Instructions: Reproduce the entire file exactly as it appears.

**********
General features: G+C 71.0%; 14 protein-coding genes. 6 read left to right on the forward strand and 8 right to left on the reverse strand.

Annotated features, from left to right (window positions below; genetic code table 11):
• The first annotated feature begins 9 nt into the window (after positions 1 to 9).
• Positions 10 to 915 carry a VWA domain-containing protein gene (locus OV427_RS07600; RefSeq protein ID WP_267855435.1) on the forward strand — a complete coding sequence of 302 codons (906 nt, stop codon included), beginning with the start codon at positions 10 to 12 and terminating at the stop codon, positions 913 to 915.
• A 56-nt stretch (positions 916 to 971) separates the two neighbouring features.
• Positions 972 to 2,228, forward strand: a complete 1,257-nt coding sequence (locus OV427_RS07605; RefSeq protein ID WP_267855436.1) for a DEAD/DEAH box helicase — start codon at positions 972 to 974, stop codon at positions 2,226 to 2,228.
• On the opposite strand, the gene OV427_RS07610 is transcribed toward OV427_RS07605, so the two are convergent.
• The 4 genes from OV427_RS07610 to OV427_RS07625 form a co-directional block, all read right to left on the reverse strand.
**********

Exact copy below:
General features: G+C 71.0%; 14 protein-coding genes. 6 read left to right on the forward strand and 8 right to left on the reverse strand.

Annotated features, from left to right (window positions below; genetic code table 11):
• The first annotated feature begins 9 nt into the window (after positions 1 to 9).
• Positions 10 to 915 carry a VWA domain-containing protein gene (locus OV427_RS07600; RefSeq protein ID WP_267855435.1) on the forward strand — a complete coding sequence of 302 codons (906 nt, stop codon included), beginning with the start codon at positions 10 to 12 and terminating at the stop codon, positions 913 to 915.
• A 56-nt stretch (positions 916 to 971) separates the two neighbouring features.
• Positions 972 to 2,228, forward strand: a complete 1,257-nt coding sequence (locus OV427_RS07605; RefSeq protein ID WP_267855436.1) for a DEAD/DEAH box helicase — start codon at positions 972 to 974, stop codon at positions 2,226 to 2,228.
• On the opposite strand, the gene OV427_RS07610 is transcribed toward OV427_RS07605, so the two are convergent.
• The 4 genes from OV427_RS07610 to OV427_RS07625 form a co-directional block, all read right to left on the reverse strand.